2003 Mercury Sable Battery dies after sitting 24 hours

My 2003 Mercury Sable has recently had issues with the battery dieing after not being driven every day. I have replaced the battery and have had the battery tested and it tested fine. I have also had the alternator tested at several 3 different places. Two said it was fine and one said it was functioning at 55 amps and it should be putting out at least 110 amps. I have also tested all the fuses and all are fine. I tried unhooking the battery over night and reconnecting two days later and the car started right up but if I leave it plugged in over night and try it a day and half later the car will not start. The heat blowers, radio and dash lighting all works perfectly as does in the interior and exterior lighting (no dimming at all). I just can’t figure out what could be draining my battery. Any ideas???


How old is the battery?

If it’s older than 5 years, just replace it now. it’s best days are in the past

The next thing to do is perform a parasitic draw test

A note about the alternator . . . if your battery is marginal or bad, there’s no way the alternator can do its job properly. The battery is the foundation of the car’s electrical system.

Based on the fact that the car starts, if you leave the battery unplugged, leads me to believe you’ve quite possibly got a draw

One more thing . . . how is the belt and belt tension?

The current draw may be from the alternator. Testing it by disconnecting the main power cable from the alternator is kind of simple; it’s the one that charges the battery; so it should be thicker than the other cables on the alternator. Pull the cigarette lighter fuse later if the alternator test doesn’t work out.

You said you replaced the battery so I assume it was replaced with a new one. Are you battery terminals in good condition?. Are they tight and clean?. No corrosion?

Using a multi meter test the battery terminal voltage. This is Pos to Neg terminals. A fully charged battery should be 12.65 V. A 75% charge is around 12.40 volts.
When the car is idling the voltage should be 13-14.5 volts. This will tell you if your alternator is able to charge the battery. Turn on all accessories and it should be 13V or more. You may have an intermittent issue and this will not pick it up.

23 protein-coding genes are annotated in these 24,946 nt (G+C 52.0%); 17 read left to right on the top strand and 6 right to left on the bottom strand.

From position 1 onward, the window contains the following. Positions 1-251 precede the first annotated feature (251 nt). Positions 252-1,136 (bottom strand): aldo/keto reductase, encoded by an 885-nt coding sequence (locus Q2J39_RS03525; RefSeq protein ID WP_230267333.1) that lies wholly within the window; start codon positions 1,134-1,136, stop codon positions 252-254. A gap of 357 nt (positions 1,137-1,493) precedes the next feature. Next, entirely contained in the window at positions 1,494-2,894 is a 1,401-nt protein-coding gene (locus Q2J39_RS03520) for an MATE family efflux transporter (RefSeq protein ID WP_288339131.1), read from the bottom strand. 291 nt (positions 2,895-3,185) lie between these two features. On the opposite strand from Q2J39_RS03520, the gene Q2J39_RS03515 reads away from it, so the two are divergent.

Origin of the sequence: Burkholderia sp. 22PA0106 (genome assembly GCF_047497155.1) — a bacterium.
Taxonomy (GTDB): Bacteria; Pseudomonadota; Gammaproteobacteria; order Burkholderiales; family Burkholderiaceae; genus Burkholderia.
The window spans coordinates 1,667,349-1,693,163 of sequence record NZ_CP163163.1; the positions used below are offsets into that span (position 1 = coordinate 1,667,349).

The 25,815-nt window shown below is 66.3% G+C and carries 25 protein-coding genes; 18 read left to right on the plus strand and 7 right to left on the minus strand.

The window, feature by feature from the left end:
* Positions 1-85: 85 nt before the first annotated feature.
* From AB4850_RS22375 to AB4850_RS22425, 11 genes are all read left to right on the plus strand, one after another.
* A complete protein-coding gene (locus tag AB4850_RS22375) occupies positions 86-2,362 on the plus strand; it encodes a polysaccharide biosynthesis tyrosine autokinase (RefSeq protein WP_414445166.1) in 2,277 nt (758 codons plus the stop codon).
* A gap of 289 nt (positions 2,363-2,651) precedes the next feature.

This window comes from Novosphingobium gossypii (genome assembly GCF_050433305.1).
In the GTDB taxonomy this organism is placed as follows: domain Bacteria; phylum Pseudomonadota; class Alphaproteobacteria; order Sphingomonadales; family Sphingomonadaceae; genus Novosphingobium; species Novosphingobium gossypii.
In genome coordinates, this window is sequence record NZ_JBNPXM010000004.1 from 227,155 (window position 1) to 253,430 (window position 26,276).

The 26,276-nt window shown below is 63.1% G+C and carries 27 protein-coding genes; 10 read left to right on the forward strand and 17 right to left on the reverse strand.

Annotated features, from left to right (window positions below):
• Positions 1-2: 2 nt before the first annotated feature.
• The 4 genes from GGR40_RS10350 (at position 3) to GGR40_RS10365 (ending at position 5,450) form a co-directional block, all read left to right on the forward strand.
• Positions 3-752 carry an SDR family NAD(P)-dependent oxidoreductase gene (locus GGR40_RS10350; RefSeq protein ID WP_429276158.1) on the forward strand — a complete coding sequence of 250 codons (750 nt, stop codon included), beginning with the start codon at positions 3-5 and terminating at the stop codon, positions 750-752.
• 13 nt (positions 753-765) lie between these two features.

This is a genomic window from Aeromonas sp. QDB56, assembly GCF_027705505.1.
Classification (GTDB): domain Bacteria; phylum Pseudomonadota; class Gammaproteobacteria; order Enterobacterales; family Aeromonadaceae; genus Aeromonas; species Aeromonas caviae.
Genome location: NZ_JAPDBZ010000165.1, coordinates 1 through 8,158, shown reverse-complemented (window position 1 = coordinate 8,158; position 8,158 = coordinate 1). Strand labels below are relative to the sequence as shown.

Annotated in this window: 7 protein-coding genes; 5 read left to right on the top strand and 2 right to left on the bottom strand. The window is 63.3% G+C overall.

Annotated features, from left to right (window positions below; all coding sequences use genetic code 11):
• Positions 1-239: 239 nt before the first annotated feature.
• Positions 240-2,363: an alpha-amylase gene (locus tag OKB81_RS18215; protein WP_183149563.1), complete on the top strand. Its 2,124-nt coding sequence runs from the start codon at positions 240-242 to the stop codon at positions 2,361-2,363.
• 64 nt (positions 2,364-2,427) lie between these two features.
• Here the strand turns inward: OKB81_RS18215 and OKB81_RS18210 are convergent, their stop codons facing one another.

It sure sounds like you have a parasitic drain.
Common sources in this car are the factory alarm system, a cassette or dvd stuck in the entertainment system.

Make sure all interior lighting is off. This include the bulb in the trunk and glove box.

You may want to remove the bulbs for a few day temporarily to see if that matters.

Google on testing a parasitic drain. You will need to place a multimeter in Amp mode inline with the positive battery terminal. This is your next step if you cant find anything.


Not to rain on your parade . . . but the amp meter is placed in series with the negative battery terminal

It is not my parade man! Every document or video on this I have seen says the positive.

Can you explain why it may matter?
Hey I am always open to learn something new here.

Assuming the battery is good (being new does not always mean good) I’d say there is a parasitic draw. Make sure the trunk light is not staying on and don’t laugh; it’s more common than you would think.

You might avoid that place who told you the alternator should be putting out at least 110 amps.
An alternator that does that will only do it for a few seconds before going up in smoke.

Doing a current test can be done using either pole of the battery but the reason the negative side is usually used is due to safety reasons. If the test connections are placed on the negative side then if any of the connections come in contact with chassis ground nothing will happen, except perhaps the meter may get bypassed and have no reading as a result of that. But imagine what would happen if the positive side was used and any of those connections came in contact with ground. Need I say more?

Like others have already said, there appears to be an excessive parasitic drain on the battery while the car is parked and a current drain test needs to be done. Normal current draw on the battery should be less than 50 milliamps when systems are in the sleep mode.

Cougar, good answer and thank you.

Christian, Good luck in testing for you drain. It is very tedious task but not hard to do.

I have nothing against the internet, and youtube videos

However, there are a lot of guys out there giving advice which is not entirely correct

Or, at the very least, it’s not the best way to do it

Scotty Kilmer . . . need I say more?

You can also start pulling different fuses each night until you find the one that causes the problem.

Do you have any of the following: an aftermarket security system, an aftermarket audio system with a remote sub woofer amplifier, a factory subwoofer amplifier. or a remote starter?